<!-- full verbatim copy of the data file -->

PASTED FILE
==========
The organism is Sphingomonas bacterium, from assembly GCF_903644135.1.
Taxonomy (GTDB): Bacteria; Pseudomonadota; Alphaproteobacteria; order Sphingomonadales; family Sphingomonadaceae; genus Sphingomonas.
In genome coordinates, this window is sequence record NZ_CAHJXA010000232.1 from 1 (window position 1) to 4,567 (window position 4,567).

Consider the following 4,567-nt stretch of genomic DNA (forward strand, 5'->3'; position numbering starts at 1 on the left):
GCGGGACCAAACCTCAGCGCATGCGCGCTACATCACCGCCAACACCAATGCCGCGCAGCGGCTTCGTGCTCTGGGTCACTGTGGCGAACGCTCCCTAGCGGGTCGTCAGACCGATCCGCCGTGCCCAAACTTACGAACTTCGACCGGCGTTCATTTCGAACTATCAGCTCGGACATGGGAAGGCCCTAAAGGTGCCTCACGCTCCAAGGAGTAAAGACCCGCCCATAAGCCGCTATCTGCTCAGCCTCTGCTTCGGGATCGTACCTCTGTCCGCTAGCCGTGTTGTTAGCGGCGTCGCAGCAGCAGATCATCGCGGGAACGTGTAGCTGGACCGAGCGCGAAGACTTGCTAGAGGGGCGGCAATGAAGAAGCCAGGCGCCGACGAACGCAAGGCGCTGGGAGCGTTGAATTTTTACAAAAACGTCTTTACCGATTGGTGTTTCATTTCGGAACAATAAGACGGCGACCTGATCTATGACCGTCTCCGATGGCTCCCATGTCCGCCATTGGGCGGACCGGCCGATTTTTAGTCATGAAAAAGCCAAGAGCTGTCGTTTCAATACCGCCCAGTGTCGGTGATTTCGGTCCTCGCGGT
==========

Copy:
The organism is Sphingomonas bacterium, from assembly GCF_903644135.1.
Taxonomy (GTDB): Bacteria; Pseudomonadota; Alphaproteobacteria; order Sphingomonadales; family Sphingomonadaceae; genus Sphingomonas.
In genome coordinates, this window is sequence record NZ_CAHJXA010000232.1 from 1 (window position 1) to 4,567 (window position 4,567).

Consider the following 4,567-nt stretch of genomic DNA (forward strand, 5'->3'; position numbering starts at 1 on the left):
GCGGGACCAAACCTCAGCGCATGCGCGCTACATCACCGCCAACACCAATGCCGCGCAGCGGCTTCGTGCTCTGGGTCACTGTGGCGAACGCTCCCTAGCGGGTCGTCAGACCGATCCGCCGTGCCCAAACTTACGAACTTCGACCGGCGTTCATTTCGAACTATCAGCTCGGACATGGGAAGGCCCTAAAGGTGCCTCACGCTCCAAGGAGTAAAGACCCGCCCATAAGCCGCTATCTGCTCAGCCTCTGCTTCGGGATCGTACCTCTGTCCGCTAGCCGTGTTGTTAGCGGCGTCGCAGCAGCAGATCATCGCGGGAACGTGTAGCTGGACCGAGCGCGAAGACTTGCTAGAGGGGCGGCAATGAAGAAGCCAGGCGCCGACGAACGCAAGGCGCTGGGAGCGTTGAATTTTTACAAAAACGTCTTTACCGATTGGTGTTTCATTTCGGAACAATAAGACGGCGACCTGATCTATGACCGTCTCCGATGGCTCCCATGTCCGCCATTGGGCGGACCGGCCGATTTTTAGTCATGAAAAAGCCAAGAGCTGTCGTTTCAATACCGCCCAGTGTCGGTGATTTCGGTCCTCGCGGT